“I'm now in the Army reserves, but in almost 19 years, how many times have I sent data, especially on an internal system, where I'm more willing to share information…? So if I'm sending information to my G1, S1, J1, or whoever it is, that's my personnel group. I'm going to send them all of my DoD ID number, my social, and whatever that information is for SF86 … If I know that this is an internal-only system, Well great, hey, I'll share that and not expect any risk. Next thing you know, human error, no password, it's exposed … and now, myself, my, my family everybody [included in the] SF-86 … [are] targeted because one person made a mistake.”
DLP can help fill the gaps to protect emails detected to have sensitive data in tow automatically–but even if each and every email is encrypted, there are still obstacles to face. Howard and Vaughn ruminate on a Microsoft OME vulnerability–found similarly by a white-hat researcher, reported, but never patched by Microsoft. The weakness of the encryption could make it possible so that if emails are stolen en masse, hackers could pattern match and decrypt the information.
“How likely is it that somebody could effectively steal a huge number of emails or sufficient emails to basically do the pattern matching to infer the context of copy of the underlying message?” asked Howard, and the answer is, pretty likely. This could be possible even if the emails were sent encrypted on a closed network–if they were to be infiltrated, the information could still be vulnerable.
“It’s a sobering situation we find ourselves in. [We] both know how hard it is to do cybersecurity, and data-centric security in particular, really well at scale…” said Howard. “We should all be careful not to revel in anybody's difficult situation. I think it's also incumbent upon us to ask really important questions about how you can do better.”
In the spirit of doing better, Vaughn and Howard clarified ways to prevent these issues in the future, not only at the federal level but at a level scalable for small businesses and enterprises alike.
“Everybody has kind of these lower level capabilities just to allow humans to make errors," said Vaughn, "because I don't think any company has a hundred-percent, perfect employees. Right? Humans have faults.”
The human element will always pervade – that’s why including data loss prevention tools is vital. Humans will forget to encrypt sensitive data no matter what. DLP can include AI that detects sensitive data and encrypts it automatically. Gateway encryption, encrypting all data before leaving the server, is also a way to siphon sensitive data through a protective net ensuring protection.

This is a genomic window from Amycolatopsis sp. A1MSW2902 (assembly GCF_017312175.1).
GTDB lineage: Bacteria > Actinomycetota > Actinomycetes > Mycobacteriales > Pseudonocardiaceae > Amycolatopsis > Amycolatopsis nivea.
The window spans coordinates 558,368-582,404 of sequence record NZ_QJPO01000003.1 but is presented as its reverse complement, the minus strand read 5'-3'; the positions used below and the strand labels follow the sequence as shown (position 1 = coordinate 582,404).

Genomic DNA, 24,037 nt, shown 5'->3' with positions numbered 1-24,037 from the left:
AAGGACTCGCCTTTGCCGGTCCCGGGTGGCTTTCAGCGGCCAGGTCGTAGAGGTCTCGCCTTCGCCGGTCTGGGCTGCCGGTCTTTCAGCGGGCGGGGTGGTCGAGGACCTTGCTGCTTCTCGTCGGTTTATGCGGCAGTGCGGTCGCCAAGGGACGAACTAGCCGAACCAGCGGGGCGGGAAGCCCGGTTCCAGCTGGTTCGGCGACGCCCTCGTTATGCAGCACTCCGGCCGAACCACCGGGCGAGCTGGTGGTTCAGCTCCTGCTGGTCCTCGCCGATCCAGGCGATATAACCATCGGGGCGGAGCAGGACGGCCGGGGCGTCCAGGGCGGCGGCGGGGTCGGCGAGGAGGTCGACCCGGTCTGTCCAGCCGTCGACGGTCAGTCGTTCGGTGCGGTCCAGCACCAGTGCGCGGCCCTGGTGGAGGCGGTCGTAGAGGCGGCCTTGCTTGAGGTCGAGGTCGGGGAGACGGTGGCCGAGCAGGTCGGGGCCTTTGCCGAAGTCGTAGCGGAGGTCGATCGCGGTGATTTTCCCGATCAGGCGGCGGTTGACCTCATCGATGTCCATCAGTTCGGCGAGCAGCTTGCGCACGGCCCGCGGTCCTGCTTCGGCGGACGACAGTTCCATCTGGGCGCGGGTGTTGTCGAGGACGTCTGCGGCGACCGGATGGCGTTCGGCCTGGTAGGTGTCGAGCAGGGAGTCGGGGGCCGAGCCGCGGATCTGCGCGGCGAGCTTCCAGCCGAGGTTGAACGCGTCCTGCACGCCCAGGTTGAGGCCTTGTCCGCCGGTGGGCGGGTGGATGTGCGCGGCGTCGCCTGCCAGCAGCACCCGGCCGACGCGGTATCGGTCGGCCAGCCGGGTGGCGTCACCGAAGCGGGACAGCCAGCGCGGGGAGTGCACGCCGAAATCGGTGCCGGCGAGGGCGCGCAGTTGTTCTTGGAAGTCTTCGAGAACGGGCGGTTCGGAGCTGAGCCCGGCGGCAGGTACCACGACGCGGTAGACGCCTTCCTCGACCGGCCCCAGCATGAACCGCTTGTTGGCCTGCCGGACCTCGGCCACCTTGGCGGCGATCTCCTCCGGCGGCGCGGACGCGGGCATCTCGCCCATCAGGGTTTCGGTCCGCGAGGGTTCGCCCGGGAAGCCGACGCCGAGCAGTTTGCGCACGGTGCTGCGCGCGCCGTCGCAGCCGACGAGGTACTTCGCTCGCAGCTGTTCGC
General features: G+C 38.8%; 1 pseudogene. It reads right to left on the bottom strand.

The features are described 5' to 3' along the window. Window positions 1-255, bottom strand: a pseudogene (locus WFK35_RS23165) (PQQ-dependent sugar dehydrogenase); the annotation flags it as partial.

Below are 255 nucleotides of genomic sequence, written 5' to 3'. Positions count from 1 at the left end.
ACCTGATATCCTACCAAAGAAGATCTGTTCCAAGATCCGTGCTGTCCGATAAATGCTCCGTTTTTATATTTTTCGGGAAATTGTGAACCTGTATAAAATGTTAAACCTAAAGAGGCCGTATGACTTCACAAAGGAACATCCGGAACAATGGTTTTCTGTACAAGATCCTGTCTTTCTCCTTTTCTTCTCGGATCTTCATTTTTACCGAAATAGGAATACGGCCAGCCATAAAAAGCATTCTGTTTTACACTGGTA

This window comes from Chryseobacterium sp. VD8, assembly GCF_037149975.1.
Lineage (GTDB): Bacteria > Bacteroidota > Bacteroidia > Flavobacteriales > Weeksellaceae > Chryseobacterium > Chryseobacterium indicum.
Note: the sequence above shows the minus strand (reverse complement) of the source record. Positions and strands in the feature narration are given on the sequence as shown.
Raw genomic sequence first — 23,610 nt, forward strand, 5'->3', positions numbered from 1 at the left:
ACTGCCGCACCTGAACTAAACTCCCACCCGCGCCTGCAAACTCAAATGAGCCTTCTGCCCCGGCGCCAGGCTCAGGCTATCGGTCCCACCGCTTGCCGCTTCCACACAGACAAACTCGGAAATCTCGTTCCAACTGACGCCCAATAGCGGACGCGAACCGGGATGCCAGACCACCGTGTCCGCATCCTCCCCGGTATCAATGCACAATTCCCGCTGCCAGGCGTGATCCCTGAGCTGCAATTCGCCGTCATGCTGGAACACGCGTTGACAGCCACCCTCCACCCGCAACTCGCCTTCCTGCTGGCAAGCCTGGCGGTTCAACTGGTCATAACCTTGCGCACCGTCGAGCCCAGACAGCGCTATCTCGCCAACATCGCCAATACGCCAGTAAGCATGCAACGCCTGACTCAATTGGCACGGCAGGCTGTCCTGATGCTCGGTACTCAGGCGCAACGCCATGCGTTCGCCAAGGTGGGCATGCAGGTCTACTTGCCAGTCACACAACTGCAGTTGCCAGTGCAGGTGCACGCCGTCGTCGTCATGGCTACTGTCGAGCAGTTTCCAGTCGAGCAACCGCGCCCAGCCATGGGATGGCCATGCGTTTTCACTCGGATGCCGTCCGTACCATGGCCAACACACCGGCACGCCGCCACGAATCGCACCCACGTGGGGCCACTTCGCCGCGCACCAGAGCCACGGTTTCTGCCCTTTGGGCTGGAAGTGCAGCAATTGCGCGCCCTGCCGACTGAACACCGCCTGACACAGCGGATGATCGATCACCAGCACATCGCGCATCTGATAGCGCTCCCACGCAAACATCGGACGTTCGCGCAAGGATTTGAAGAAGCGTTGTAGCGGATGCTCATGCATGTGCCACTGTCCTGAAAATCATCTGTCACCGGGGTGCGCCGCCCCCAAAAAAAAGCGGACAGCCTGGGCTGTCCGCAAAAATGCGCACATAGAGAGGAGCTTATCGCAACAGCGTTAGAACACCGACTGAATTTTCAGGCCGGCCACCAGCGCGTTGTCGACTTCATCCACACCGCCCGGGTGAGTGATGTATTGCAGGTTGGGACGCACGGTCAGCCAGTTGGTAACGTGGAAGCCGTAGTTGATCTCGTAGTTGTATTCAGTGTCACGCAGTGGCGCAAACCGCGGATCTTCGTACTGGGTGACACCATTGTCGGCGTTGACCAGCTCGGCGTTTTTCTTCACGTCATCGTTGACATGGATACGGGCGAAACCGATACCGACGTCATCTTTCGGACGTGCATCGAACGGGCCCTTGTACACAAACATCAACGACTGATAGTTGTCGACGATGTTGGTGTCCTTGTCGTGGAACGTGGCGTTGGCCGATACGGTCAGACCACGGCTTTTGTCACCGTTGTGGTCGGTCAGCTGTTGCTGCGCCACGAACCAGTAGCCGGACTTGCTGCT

In the case of SOCOM, it was the misconfiguration of a password-protected system that rendered it vulnerable. Once their Microsoft Azure perimeter-centric security was exposed, a slew of unprotected data on the inside was left vulnerable. With a data-centric security architecture, that protects from the inside out instead of the other way around, certain sensitive information could have been spared.
Virtru offers powerful data-centric security solutions for federal-level operations, down to small defense contractors. With Virtru for Outlook and Gmail, emails are encrypted both in transit and at rest, ensuring secure communication throughout the entire email process.
Unlike traditional methods, Virtru does not require users to create any new usernames or passwords, eliminating one of the significant hurdles in email security. Additionally, Virtru's encryption requires at least two keys to access the data, regardless of its location, providing robust protection. Granular access controls allow data owners to grant or revoke access, impart access expiration dates, disable forwarding, and more.
With the use of the Virtru Private Keystore, access requires three keys, adding an extra layer of security. Unlike Azure's perimeter-centric security and password-based identity-centric security, Virtru's pervasive data-centric security protects the data itself, ensuring complete data protection.
In the case of a hacker compromising a singular user’s identity, other members in your organization can leverage Virtru access controls to revoke access to sensitive data before it escalates into a major data loss.
With over 8,000 customers, Virtru can fortify your team's security with data-centric protection, including email, file-sharing, drive encryption, and more. Book a demo with our team today.